The adoption of blockchain technology is growing and has seen acceptance throughout various global industries. Its use is so widespread that even the World Bank has used it for settling transactions.
While banking and finance see a logical progression into blockchain, another industry, which could see a disruption in the near future, is the mining industry.
Gold and precious metal mining in particular, could see a huge boost in trust, as well as efficiency, if blockchain technologies are adopted.
With gold being used in industrial applications, ranging from smartphones to cars, intelligently tracking its supply is now more important than ever.
Consider for a moment the journey a gold nugget takes along its long supply chain — from mine to consumer. Mining.com describes how gold will cross several industries, including manufacturing, legal, regulatory, financial and finally retail.
Each of these individual sectors will have their own ledgers as well as checks and balances.
All of these, however, whether physical or digital, are vulnerable to certain risk factors such as fraud, hacking, forgery and various human errors.
Through blockchain technology, the possibility of these incidents from happening is reduced dramatically. All transactions will be decentralised, immutable and transparent.
Anyone involved in the supply chain will be able to see where and when the metal was mined, who the actors involved are, at every step of the way.
One California-based company, Emergent Technology Holdings, is looking to take this concept to the next level, by building an ecosystem of responsibly-sourced gold from conflict-free zones.
The company is aiming to digitally encode the gold supply chain with the help of blockchain, to guarantee that gold that is mined responsibly.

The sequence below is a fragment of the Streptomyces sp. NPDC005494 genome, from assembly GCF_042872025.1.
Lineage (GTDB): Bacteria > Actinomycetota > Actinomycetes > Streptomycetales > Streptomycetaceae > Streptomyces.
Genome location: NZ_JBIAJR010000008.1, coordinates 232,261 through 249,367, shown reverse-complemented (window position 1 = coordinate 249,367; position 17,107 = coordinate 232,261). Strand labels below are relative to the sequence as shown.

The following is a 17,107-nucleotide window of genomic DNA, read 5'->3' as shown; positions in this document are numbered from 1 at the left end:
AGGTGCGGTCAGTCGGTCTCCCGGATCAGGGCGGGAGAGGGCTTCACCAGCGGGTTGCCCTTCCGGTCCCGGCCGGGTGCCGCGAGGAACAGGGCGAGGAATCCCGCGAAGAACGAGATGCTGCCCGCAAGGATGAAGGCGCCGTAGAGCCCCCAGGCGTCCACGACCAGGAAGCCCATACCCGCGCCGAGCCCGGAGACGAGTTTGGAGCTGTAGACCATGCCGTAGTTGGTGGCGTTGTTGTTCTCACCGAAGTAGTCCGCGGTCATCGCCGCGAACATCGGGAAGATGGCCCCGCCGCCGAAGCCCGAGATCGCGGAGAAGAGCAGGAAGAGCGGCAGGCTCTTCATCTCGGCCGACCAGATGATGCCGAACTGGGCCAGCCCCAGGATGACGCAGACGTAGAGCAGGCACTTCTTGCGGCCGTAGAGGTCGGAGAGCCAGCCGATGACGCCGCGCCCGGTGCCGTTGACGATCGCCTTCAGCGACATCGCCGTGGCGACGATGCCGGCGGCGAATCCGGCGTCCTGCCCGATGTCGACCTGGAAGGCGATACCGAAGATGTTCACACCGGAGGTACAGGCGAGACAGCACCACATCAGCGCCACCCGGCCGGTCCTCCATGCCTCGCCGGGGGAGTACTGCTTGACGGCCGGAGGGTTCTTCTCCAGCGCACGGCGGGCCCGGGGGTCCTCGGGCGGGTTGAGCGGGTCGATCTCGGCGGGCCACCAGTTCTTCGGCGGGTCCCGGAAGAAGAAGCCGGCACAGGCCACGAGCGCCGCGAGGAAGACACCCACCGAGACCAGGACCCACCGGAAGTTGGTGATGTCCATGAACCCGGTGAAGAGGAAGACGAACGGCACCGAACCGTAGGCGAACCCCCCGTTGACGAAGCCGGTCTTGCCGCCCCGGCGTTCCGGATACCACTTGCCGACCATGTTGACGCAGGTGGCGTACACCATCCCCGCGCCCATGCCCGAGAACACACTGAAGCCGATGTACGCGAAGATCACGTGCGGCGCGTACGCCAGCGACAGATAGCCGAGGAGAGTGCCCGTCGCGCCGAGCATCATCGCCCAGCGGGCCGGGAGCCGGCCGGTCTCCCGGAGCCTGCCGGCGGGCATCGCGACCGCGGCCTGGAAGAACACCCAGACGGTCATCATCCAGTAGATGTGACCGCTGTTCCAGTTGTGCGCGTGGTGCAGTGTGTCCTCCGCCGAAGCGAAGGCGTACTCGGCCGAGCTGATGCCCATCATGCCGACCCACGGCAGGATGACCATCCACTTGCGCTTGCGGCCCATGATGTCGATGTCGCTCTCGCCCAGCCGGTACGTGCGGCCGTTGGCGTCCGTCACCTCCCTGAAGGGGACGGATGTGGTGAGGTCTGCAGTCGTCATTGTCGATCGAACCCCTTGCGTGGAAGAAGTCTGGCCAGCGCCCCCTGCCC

Mitchell Davis, the company’s chief commercial officer, told CNBC that by attaching cryptographic seals to the gold, mining companies can track their assets along every point along the supply chain.
Once the gold is out of the mines and refined, other companies (like Tradewind Markets) will seek to use blockchain to help investors more easily trade the precious metal.
President and co-founder of Tradewind Markets, Matt Trudeau states that the gold market is fragmented and manual, with gold stored in commercial and sovereign vaults in different places around the world.
Since there isn’t an electronic exchange or clearinghouse for precious metals, the company aims to harness blockchain to do for gold what the technology has done for cryptocurrencies — create a decentralised and transparent method of tracking transactions.
The result is a more secure and efficient system of supply and trading, which benefits the gold market.
Gold has always been very expensive and in high demand. It is still classed among the top precious metals in the world. It comes as no surprise then, that FXCM details that gold is still a precious commodity traded in a variety of ways.
These can include trading through futures, and contracts for difference (CFD). In the US, for instance, traders will invest in gold over-the-counter through the New York Commodities exchange.
Outside the country, CFD trading allows traders to speculate on the price and fluctuations of gold.
With a secure gold supply backed by blockchain, gold trading will see benefits such as easier trading, reduced trading fees and a more stable market.